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Court Wins

CCK Wins Case on Behalf of Army Veteran in Court Reconsideration

February 5, 2021

Summary of the Case

This Veteran served honorably in the United States Army from January 1970 to April 1971.  In June 2016, the Veteran sought an increased disability rating for her service-connected PTSD, including entitlement to a total disability rating based on individual unemployability (TDIU), and service connection for several other conditions, but was denied by the regional office (RO).

Then, with the help of Chisholm Chisholm & Kilpatrick, the Veteran filed a timely Notice of Disagreement (NOD) as to all the denied claims.  In an August 16, 2017 Statement of the Case, the RO continued to deny her claim for an increased disability rating for PTSD, as well as entitlement to TDIU and service connection for the other conditions.

CCK Challenges Board Decision and Appeals to the CAVC

CCK asserted that VA failed to mail the Veteran’s representative (CCK) the August 2017 Statement of the Case (SOC), and so the team did not become aware of the SOC until November of 2017.  Immediately CCK notified VA’s Evidence Intake Center of the error and subsequently filed a VA Form 9 Substantive Appeal on the Veteran’s behalf for all issues listed in the SOC.  However, in a December 7, 2017 letter, VA found the Substantive Appeal untimely.

In response, CCK filed a Notice of Disagreement (NOD), arguing for the timeliness of the veteran’s appeal.  The Board of Veterans’ Appeals determined that the appeal was not timely, stating that the presumption of regularity applied, and the August 2017 SOC was properly mailed.  CCK then appealed the Board’s decision to the Court of Appeals for Veterans Claims (CAVC).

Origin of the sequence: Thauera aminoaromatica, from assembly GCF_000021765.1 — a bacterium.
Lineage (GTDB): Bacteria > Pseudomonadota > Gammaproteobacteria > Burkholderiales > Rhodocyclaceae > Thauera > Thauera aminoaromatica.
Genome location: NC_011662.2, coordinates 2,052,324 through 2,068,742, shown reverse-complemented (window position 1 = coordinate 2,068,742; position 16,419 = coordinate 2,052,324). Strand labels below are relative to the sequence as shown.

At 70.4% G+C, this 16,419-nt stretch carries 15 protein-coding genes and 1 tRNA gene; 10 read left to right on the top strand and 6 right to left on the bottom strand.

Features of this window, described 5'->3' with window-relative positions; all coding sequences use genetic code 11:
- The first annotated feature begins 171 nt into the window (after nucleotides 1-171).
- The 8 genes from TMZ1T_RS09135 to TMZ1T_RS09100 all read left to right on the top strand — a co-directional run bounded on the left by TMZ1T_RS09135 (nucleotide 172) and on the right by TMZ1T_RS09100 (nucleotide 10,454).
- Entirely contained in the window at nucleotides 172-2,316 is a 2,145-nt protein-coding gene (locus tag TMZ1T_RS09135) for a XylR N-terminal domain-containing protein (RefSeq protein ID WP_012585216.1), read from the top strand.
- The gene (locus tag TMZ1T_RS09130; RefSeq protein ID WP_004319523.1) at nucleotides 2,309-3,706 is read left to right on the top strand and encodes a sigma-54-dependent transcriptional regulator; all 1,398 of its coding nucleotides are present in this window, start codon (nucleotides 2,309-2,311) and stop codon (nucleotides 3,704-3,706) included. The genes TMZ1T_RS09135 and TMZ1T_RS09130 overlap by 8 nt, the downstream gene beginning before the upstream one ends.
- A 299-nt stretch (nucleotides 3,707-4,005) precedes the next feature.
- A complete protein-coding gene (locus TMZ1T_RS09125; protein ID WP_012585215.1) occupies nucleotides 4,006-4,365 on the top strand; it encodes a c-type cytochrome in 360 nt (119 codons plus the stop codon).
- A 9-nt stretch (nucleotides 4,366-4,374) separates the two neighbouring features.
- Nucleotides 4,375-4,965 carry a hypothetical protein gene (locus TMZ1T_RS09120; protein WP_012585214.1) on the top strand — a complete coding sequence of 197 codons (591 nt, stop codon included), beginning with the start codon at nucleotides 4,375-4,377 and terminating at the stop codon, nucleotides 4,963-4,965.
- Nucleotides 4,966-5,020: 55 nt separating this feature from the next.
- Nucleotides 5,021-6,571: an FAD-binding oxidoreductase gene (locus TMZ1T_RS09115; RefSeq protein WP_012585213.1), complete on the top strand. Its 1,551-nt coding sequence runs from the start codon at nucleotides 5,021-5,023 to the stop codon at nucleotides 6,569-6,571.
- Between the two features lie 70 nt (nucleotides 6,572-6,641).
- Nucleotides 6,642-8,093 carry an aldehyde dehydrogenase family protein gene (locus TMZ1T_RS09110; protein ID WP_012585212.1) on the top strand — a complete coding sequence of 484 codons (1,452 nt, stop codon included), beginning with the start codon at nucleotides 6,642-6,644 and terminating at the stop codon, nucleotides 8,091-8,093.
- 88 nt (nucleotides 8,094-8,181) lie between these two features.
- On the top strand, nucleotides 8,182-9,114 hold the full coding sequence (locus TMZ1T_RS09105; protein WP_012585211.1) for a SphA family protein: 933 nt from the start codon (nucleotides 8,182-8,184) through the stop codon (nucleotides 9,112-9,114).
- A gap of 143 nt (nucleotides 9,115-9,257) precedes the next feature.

Court Agrees with CCK’s Arguments around Presumption of Regularity and VA Mailing Practices

The Veteran’s case revolved around the issue of timeliness of a Substantive Appeal, as well as the presumption of regularity and how it applies to VA’s mailing practices.  As such, CCK made two main arguments in support of the Veteran’s case.  The first was that the presumption of regularity should not attach to VA mailing practices because, as the Board conceded in this case, there are widespread problems regarding VA’s failure to mail correspondence.  CCK’s second argument posited that even if the presumption of regularity does apply, it was rebutted in this case.

While the Court disagreed with CCK on the first argument, stating that the presumption of regularity was properly applied, it agreed with CCK on the second.  The Court agreed with CCK that the presumption of regularity was rebutted based on the Board’s concession of widespread mailing problems, along with CCK’s statements of nonreceipt.

The Court also found that a remand for the Secretary to demonstrate actual mailing was ‘pointless’ due to his concessions at the oral argument. Accordingly, in the Court’s full decision, it reversed the finding that the presumption of regularity was not rebutted and remanded for the Board to make a new timeliness finding based on a correct understanding of the law.